As a Princeton Ph.D. in French literature, I was dismayed to read Daniel Mytelka ’87’s letter (Inbox, Feb. 8) in which he argues against having a foreign-language requirement at the University.
The study of foreign languages is important not only because it facilitates communication between cultures — with obvious attendant benefits for “economics, finance, statistics, medicine, law, politics, [and] foreign affairs,” the very areas which Mr. Mytelka puzzlingly claims reap no benefit from foreign language study — but also because the learning of a foreign language (or two or three) invites the student to consider new structures whereby s/he can make sense of the world.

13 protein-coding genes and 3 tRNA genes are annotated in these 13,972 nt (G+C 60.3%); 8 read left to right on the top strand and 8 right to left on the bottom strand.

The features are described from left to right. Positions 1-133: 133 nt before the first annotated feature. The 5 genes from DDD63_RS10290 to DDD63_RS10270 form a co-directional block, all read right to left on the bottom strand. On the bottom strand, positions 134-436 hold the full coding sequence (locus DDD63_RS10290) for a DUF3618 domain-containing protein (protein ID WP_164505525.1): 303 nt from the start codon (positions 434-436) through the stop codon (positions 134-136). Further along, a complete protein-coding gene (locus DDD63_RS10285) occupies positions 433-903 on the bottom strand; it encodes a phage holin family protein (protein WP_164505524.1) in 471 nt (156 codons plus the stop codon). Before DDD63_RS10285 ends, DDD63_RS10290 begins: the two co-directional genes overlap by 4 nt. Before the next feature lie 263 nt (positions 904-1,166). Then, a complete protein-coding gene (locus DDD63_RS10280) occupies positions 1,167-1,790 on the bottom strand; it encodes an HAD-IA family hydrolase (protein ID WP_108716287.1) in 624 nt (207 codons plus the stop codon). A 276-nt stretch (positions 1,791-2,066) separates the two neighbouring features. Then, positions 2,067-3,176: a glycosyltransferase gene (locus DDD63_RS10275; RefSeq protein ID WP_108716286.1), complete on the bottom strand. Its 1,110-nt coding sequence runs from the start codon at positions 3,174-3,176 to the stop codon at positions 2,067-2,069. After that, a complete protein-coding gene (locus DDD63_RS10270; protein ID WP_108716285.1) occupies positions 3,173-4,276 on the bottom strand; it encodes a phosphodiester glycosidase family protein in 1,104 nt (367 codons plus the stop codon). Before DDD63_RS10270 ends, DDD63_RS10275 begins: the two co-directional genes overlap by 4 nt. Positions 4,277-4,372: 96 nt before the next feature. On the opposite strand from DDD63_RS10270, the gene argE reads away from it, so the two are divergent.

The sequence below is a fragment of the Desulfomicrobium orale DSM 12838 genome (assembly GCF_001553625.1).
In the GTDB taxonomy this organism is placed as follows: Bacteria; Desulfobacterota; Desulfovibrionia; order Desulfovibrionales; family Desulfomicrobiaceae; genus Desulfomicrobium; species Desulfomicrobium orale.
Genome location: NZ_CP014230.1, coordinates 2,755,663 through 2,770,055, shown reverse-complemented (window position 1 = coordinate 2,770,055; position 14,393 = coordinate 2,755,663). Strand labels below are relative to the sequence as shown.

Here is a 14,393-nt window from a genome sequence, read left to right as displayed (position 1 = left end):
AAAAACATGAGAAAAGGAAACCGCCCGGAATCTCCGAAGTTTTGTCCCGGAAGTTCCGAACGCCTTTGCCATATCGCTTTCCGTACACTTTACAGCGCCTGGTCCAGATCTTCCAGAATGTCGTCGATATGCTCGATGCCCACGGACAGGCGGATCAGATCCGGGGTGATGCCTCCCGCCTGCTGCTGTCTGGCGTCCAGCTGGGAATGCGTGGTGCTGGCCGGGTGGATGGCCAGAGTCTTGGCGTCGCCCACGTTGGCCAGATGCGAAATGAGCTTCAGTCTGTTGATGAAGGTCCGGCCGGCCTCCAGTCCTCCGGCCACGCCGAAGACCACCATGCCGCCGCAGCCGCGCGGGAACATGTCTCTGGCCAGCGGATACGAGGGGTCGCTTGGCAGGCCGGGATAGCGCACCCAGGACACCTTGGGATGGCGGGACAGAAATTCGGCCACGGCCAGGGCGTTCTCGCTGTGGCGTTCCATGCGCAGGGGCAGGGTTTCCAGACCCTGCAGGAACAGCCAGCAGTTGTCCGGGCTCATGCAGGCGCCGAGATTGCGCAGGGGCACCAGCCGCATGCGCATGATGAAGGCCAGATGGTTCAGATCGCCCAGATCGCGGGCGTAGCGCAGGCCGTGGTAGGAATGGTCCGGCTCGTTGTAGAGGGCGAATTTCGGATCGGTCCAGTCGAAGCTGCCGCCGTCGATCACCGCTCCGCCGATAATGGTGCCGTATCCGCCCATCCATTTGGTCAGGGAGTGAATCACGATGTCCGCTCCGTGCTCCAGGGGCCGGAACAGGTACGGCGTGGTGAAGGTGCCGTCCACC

Learning a foreign language is not merely a matter of learning what sounds to make and in what order to make them so that we can say exactly what we would say in our own tongue. No: When we learn to speak a foreign language, we actually learn to say new things, things that could not even be conceived of through the prism/prison of our native tongue, things that widen our perspective and expand our horizons.
This is how learning foreign languages gives us a second chance at life; it tells us that there is a different way, that not everything must be as we have always assumed or taken for granted. It opens us up to new ways of thinking, challenging the very structures underlying our thoughts and our understanding of the world.
Foreign languages, with the possibility for new and varied experience that they bring, are indeed at the very heart of what it means to be human.